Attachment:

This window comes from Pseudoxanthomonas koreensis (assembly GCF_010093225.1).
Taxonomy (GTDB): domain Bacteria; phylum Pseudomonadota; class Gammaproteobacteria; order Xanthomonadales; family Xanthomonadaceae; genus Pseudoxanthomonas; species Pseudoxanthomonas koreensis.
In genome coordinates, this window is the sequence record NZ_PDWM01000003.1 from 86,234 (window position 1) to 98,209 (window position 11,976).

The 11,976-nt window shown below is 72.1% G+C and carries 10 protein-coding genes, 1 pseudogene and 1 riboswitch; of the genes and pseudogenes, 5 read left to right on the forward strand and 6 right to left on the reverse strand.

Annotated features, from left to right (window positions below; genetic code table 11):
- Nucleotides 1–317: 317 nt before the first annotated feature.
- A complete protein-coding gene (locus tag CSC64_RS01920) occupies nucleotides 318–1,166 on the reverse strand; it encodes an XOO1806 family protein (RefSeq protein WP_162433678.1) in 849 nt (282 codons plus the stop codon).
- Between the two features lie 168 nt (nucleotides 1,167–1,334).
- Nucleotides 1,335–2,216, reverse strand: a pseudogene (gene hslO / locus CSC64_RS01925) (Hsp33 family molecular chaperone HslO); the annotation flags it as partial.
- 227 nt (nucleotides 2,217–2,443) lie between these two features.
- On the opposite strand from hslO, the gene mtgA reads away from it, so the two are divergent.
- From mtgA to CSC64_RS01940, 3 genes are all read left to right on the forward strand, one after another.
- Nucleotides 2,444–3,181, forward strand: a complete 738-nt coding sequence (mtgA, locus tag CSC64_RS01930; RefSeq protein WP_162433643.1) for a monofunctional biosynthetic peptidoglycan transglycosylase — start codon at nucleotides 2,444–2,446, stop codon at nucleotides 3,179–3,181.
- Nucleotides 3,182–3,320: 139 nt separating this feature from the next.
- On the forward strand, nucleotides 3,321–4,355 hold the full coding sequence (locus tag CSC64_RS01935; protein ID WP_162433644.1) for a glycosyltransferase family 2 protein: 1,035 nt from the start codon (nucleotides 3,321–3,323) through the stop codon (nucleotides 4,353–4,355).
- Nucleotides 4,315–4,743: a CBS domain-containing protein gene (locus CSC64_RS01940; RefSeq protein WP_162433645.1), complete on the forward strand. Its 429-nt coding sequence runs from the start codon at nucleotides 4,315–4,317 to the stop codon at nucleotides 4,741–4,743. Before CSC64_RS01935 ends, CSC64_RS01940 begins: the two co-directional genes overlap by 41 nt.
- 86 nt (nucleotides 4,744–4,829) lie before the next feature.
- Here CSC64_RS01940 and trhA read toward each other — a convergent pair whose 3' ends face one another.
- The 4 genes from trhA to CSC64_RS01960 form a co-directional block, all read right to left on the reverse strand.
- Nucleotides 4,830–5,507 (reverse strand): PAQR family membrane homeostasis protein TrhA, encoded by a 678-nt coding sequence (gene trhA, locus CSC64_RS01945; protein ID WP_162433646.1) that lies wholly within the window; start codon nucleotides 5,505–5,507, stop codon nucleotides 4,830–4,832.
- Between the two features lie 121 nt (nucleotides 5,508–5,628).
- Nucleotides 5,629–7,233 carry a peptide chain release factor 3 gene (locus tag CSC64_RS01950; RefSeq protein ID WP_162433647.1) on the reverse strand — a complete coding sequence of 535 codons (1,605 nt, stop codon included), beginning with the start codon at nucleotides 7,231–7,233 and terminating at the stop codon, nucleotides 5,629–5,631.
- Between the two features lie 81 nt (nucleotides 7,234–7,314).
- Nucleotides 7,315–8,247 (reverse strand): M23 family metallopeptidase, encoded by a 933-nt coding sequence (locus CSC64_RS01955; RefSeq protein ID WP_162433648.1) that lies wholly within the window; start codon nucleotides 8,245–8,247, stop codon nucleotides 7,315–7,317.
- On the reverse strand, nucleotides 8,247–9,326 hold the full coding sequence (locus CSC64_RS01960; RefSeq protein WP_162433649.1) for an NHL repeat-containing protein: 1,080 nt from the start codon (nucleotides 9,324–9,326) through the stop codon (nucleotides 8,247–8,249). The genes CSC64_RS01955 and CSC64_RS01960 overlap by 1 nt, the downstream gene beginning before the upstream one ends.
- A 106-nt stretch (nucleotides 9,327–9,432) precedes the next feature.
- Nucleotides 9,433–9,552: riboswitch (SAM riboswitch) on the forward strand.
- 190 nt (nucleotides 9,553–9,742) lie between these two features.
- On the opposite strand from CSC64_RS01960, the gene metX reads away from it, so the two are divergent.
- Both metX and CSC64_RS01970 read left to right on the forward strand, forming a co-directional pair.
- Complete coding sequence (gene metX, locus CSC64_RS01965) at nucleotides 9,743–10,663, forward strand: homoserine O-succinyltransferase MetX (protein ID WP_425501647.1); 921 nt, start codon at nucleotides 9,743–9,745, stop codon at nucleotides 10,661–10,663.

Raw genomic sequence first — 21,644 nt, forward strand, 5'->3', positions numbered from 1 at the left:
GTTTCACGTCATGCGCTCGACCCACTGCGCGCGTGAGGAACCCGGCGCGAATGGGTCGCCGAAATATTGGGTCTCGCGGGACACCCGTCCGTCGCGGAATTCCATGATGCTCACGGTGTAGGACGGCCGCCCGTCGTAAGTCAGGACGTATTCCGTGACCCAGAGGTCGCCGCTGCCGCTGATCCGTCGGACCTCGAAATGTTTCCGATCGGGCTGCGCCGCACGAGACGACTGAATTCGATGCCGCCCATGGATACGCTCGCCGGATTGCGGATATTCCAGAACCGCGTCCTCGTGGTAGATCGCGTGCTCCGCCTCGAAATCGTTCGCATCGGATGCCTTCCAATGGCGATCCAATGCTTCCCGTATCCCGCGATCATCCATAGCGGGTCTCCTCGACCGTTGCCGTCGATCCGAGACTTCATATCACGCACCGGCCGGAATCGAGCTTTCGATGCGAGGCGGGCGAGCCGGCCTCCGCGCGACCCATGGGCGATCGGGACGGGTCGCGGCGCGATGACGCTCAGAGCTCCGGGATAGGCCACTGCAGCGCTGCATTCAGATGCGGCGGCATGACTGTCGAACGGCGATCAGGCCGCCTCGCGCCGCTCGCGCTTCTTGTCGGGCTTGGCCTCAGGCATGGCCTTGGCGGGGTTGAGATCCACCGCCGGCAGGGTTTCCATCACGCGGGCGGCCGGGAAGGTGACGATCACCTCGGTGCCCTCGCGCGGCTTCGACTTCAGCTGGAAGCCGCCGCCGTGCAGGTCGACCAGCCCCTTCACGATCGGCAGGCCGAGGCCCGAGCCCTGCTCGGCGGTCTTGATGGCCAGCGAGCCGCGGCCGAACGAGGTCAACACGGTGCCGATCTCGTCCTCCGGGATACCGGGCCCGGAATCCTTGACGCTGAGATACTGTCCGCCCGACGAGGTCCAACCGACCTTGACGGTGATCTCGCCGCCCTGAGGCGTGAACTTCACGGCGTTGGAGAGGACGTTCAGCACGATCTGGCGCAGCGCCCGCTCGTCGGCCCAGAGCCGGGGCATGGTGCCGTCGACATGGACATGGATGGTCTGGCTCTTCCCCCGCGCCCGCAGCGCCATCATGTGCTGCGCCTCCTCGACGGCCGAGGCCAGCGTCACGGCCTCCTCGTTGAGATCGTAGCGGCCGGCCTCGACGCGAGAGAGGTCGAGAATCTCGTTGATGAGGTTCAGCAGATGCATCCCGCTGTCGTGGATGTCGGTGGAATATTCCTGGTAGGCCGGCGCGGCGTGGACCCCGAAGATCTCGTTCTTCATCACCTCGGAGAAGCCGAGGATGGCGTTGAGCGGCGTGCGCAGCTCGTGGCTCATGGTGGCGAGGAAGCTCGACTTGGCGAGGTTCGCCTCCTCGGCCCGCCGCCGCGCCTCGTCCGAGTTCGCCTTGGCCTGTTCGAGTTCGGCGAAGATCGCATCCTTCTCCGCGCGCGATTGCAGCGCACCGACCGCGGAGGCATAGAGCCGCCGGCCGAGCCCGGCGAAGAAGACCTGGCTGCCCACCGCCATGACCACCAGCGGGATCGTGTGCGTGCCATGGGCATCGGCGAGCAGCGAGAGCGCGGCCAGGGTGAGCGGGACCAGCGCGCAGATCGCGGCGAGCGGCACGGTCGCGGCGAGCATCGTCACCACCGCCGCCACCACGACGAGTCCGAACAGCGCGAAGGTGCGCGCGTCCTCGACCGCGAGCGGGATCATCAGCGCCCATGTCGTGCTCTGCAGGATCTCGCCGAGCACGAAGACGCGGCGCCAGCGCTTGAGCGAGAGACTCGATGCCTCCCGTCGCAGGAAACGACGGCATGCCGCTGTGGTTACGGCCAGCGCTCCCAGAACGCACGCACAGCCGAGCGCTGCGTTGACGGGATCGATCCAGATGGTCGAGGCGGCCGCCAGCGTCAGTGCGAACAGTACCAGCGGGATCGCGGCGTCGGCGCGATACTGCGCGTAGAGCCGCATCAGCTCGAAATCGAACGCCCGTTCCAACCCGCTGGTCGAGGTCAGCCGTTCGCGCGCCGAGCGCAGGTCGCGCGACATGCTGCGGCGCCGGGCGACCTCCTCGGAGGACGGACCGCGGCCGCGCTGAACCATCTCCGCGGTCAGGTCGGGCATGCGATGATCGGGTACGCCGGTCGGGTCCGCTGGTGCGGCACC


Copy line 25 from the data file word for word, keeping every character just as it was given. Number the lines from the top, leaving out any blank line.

- On the reverse strand, nucleotides 8,247–9,326 hold the full coding sequence (locus CSC64_RS01960; RefSeq protein WP_162433649.1) for an NHL repeat-containing protein: 1,080 nt from the start codon (nucleotides 9,324–9,326) through the stop codon (nucleotides 8,247–8,249). The genes CSC64_RS01955 and CSC64_RS01960 overlap by 1 nt, the downstream gene beginning before the upstream one ends.